nep-tid New Economics Papers
on Technology and Industrial Dynamics
Issue of 2006‒05‒27
four papers chosen by
Roberto Fontana
Universita Bocconi

  1. Persistence of Innovation in Dutch Manufacturing: Is it Spurious? By Mohnen, Pierre; Schim van der Loeff, S.; Palm, Franz; Raymond, Wladimir
  2. Knowledge, Profitability and Exit of German Car Manufacturing Firms By Jens J. Krüger; Kristina Dreßler
  3. The Determinants of Pharmaceutical R&D Expenditures: Evidence from Japan By Mahlich, Jörg C.; Roediger-Schluga, Thomas
  4. Incentives and prices for motor vehicles: what has been happening in recent years? By Carol Corrado; Wendy Dunn; Maria Otoo

  1. By: Mohnen, Pierre (United Nations University, Maastricht Economic and social Research and training centre on Innovation and Technology); Schim van der Loeff, S. (University of Maastricht, Department of Quantitative Economics); Palm, Franz (University of Maastricht, Department of Quantitative Economics); Raymond, Wladimir (University of Maastricht, Department of Quantitative Economics)
    Abstract: This paper studies the persistence of innovation and the dynamics of innovation output in Dutch manufacturing using firm data from three waves of the Community Innovation Surveys (CIS), pertaining to the periods 1994-1996, 1996-1998, and 1998-2000. We estimate by maximum likelihood a dynamic panel data type 2 tobit model accounting for individual effects and handling the initial conditions problem. We find that there is no evidence of true persistence in achieving technological product or process innovations, while past shares of innovative sales condition, albeit to a small extent, current shares of innovative sales.
    Keywords: Dynamic panel data type 2 tobit, Innovation, Spurious persistence
    JEL: C33 C34 O31
    Date: 2006
  2. By: Jens J. Krüger (University of Jena, Faculty of Economics); Kristina Dreßler (University of Jena, Faculty of Economics)
    Abstract: In this paper the profitability of German car manufacturing firms is related to different indicators for the knowledge incorporated in the firms since the birth of the industry in 1886. The analysis is performed with an ordered probit model, where information about the kind of exit of the firms is exploited to construct a latent profitability variable. Knowledge is represented by the number of patents, learning-by-doing and entrepreneurial experience before entry. The results show that knowledge is significantly positively related to firm profitability and that each of the three knowledge forms exerts an independent effect.
    Keywords: firms profitability, exit modes, knowledge, ordered choice, automobile industry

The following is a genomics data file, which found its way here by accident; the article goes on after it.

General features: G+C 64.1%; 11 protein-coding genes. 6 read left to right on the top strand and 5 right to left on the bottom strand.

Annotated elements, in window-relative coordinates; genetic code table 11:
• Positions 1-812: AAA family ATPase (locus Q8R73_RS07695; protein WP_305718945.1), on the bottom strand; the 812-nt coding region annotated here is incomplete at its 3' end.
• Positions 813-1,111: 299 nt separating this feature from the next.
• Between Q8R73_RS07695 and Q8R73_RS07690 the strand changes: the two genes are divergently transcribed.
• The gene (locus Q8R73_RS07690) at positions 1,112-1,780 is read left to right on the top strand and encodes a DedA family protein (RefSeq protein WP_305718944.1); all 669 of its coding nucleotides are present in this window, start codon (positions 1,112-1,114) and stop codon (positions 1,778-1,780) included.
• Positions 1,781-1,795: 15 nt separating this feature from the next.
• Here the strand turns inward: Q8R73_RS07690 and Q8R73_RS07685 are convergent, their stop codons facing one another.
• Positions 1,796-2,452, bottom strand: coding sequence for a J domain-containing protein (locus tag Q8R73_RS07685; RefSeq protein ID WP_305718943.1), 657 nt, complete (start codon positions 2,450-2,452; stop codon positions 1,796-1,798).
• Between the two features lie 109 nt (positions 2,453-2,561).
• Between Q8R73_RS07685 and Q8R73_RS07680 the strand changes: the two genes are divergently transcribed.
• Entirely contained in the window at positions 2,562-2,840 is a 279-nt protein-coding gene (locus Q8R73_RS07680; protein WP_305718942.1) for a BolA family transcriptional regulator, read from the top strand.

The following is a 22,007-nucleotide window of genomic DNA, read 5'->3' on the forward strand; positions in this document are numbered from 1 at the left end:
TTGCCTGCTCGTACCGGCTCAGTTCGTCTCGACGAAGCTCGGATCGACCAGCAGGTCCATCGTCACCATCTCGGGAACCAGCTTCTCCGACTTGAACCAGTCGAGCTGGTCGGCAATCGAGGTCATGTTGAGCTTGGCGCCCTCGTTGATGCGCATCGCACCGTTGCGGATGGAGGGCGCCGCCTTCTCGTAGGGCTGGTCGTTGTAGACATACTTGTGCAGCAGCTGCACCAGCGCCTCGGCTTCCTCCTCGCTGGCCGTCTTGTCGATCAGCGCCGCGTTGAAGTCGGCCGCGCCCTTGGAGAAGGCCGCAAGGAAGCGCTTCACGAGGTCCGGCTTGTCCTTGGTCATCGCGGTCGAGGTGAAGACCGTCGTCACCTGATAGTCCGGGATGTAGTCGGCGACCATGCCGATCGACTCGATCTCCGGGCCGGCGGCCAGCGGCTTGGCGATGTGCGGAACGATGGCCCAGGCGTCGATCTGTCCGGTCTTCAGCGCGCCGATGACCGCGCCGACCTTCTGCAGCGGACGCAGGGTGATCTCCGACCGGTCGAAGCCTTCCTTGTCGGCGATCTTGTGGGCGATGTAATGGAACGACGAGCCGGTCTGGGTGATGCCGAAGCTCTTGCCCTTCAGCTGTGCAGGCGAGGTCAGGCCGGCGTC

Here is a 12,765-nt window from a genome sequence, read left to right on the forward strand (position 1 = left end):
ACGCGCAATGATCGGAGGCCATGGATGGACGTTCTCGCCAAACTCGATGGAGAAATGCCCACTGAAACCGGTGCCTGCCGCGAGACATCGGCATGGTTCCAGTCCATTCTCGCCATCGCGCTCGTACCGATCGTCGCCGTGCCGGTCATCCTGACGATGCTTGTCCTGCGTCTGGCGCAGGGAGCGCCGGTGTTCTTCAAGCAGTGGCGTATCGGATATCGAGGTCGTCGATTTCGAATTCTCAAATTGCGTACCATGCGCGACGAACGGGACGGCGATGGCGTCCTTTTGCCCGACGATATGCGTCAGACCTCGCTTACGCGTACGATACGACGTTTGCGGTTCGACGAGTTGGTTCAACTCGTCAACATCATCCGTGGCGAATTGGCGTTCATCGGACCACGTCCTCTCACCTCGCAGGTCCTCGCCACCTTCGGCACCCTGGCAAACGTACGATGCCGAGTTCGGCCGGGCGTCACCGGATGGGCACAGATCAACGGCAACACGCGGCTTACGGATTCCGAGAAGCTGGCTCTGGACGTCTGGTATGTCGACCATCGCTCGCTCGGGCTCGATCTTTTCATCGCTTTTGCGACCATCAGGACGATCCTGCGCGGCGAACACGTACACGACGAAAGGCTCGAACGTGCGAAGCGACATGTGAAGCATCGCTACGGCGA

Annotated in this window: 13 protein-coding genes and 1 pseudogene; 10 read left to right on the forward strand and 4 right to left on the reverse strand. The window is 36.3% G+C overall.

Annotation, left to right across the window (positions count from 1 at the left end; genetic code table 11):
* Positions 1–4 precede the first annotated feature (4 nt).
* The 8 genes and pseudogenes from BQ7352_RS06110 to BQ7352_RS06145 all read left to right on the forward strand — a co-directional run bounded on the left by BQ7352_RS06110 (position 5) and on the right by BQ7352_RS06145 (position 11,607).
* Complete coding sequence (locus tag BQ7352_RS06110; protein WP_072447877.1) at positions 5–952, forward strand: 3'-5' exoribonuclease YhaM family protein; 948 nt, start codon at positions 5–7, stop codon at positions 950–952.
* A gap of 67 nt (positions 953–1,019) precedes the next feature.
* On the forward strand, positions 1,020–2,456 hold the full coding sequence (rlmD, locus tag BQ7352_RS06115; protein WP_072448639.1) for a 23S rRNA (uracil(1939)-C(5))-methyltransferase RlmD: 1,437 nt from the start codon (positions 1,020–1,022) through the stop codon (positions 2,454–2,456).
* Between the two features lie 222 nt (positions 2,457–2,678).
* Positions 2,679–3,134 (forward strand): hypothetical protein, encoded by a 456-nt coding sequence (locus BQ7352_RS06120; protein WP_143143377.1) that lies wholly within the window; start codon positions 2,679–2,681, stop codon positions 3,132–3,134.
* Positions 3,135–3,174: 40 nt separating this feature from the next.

JEL: L10 L21 L62 O33 C25
    Date: 2006–05–20
  3. By: Mahlich, Jörg C. (Wirtschaftskammer Österreich); Roediger-Schluga, Thomas (ARC Systems Research)
    Abstract: During the past 20 years, the world pharmaceutical industry has experienced a dramatic increase in R&D intensity. We apply and extend a model developed by Grabowski and Vernon (2000) with a pooled data sample of the 15 publicly listed Japanese drug firms for the period 1987 to 1998. As in the reference paper, we find expected returns to be an important determinant of R&D spending in the Japanese drug industry, albeit considerably smaller than in the U.S., which is particularly obvious in the case of returns from newly introduced drugs. However, our results are sensitive to econometric model specification, in particular to controlling for serial correlation and to a dynamic specification of the baseline model. Likewise, estimates on financial constraints are sensitive to model specification, indicating that Japanese drug firms face small or no financial constraints. Our results are consistent with the general literature on R&D investment behaviour, yet raise some methodological questions with regard to the original study.
    Keywords: R&D, investment, panel data estimation, pharmaceuticals, Japan
    JEL: L65 O31 O33
    Date: 2006
  4. By: Carol Corrado; Wendy Dunn; Maria Otoo
    Abstract: We address the construction of price indexes for consumer vehicles using data collected from a national sample of dealerships. The dataset contains highly disaggregate data on actual sales prices and quantities, along with information on customer cash rebates, financing terms, and much more. Using these data, we are able to capture the actual cash and financing incentives taken by consumers, and we demonstrate that their inclusion in measures of consumer vehicle prices is important. We also document other features of retail vehicle markets that interact and overlap with price measurement issues. In particular, we construct vehicle price indexes under different assumptions about what constitutes a "new" product in moving from one model year to the next. For the period that we study (1999 to 2003), a period during which incentives became more widespread and new model introductions rose, our preferred price index drops faster than the CPI for new vehicles.
    Keywords: Automobiles - Prices ; Automobile industry and trade
    Date: 2006

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